Nearly all of Theodore’s many commentaries are left to us in fragments; the only complete work in Greek is his Commentary on the Twelve Minor Prophets (PG 66: 123-632). There are Syriac versions of his Catechetical Homilies and his Controversy with the Macedonians. There is extant a Latin version of his Commentary on the Minor Epistles of St. Paul.

As noted above, the inspiration for Theodore’s principles of exegesis may be derived from the school of Antioch, which insisted on the literal and historical sense of the text, as opposed to the allegorical approach advocated by the school of Alexandria. Theodore’s typology is patent in his commentary on the book of Psalms, in which he subscribes to the following principles: David is the author of all the Psalms; each Psalm refers to a historical situation, to be determined in the light of the argument of the Psalm as a whole; this situation can be either in the life of David or future to him; in the latter case, David foresees the future event and speaks words appropriate to it. Of the 80 Psalms whose commentary has endured, Theodore places 50 in the history of Israel from the time of Solomon to that of the Maccabees, while assigning only 3 to Christ. His Commentary on the Minor Prophets demonstrates a similar concern by the author to promulgate the actual historical situation envisioned by each Prophet.

Theodore, in his theological considerations, insists on the human soul of Christ and on the significance of His free moral activity in the work of redemption. He replaces the phrase “Word and flesh” with the formula “Word and assumed man.” Consonant with the Dyophysite position expressed by Diodore and later espoused by Nestorius and the bishops of the schools of Edessa and Nisibis, Theodore also asserts that the two natures of Jesus constitute “one Son” and “one Lord” because they are united in one person.


Nestorius, born in Euphratesian Syria 31 years after Theodore of Mopsuestia (c.381), was destined to have his name permanently linked with the great mepasqana because of his Dyophysite pronouncements and the adoption by the faculties of Edessa and Nisibis of his and Theodore’s polemics and commentaries. Together, Theodore and Nestorius served as the wellsprings of the two Mesopotamian schools that carried the banner of Nestorianism.

Nestorius used his position as bishop of Constantinople (428) to preach against the title Theotokos, “Mother of God,” that was given to the Virgin Mary. He claimed a more authentic title should be the Mother of Christ. This doctrine was challenged by Cyril of Alexandria and, later, Pope Celestine, who anathematized Nestorius and condemned him as a heretic at the Council of Ephesus in 431.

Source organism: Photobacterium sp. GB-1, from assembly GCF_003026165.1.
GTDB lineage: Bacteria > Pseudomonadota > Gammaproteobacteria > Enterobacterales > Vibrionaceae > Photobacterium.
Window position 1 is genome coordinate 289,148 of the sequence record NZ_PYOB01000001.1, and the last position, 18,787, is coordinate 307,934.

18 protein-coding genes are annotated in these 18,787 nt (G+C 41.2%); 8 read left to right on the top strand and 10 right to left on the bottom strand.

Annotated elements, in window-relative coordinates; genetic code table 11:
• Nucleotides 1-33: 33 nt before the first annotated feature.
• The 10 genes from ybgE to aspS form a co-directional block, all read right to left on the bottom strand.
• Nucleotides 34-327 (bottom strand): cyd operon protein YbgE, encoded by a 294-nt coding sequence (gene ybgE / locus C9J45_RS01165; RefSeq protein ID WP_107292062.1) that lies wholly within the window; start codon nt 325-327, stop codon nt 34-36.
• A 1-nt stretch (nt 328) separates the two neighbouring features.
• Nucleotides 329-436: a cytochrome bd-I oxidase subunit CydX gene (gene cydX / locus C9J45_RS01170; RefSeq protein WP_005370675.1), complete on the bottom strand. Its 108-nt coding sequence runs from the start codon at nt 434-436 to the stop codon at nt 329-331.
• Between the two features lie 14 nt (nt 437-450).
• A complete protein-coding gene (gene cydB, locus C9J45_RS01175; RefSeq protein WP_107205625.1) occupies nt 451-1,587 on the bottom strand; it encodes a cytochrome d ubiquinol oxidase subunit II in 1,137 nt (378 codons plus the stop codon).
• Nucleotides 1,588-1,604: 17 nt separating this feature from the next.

Although much of Nestorius’s sermons and teachings were ordered to be burned, the doctrine of Nestorianism survived and served as the basis for Dyophysite teachings in the fifth and sixth centuries, particularly at Nisibis, which had inherited the mantle of Syrian scholarship from Edessa. Fragments of Nestorius’s letters and sermons have been preserved in the Acts of the Council of Ephesus, citations in the works of St. Cyril of Alexandria (Nestorius’s creedal adversary), and through the interpolated Syriac text, The Bazaar of Heracleides, an apology, written near the end of his life (c. 436).

The Christological thought of Nestorius is dominated by Cappadocian theology and is influenced by Stoic philosophy. Although Nestorius never spoke of the human Jesus and the divine Jesus as “two sons,” he did not consider him simply as a man. However, differing from Cyril of Alexandria, who posited one sole nature (mia physis) in Christ, Nestorius defined a nature in the sense of ousia, “substance,” and distinguished precisely between the human nature and the divine nature, applying in his Christology the distinction between nature (ousia) and person (hypostasis). Nestorius refused to attribute to the divine nature the human acts and sufferings of Jesus. This last statement underlines the ultimate difference between Nestorius and Cyril. Nestorius distinguished between the logos (the “divine nature”) and Christ (the Son, the Lord), which he saw as a result of the union of the divine nature and the human nature. After the Council of Ephesus, a strong Nestorian party developed in eastern Syria that found its strength and intellectual support in the School of Edessa. After the theological peace achieved in the agreement of 433 between Cyril of Alexandria and John of Antioch, a number of dissenting bishops affiliated themselves with the Syrian Church of Persia, which officially adopted Nestorianism at the Synod of Seleucia in 486. The Nestorians were expelled from Edessa in 489 by the Emperor Zeno and emigrated to Persia. It was thus that the Nestorian Church broke away from the faith of the Church of Constantinople and the Byzantine Empire.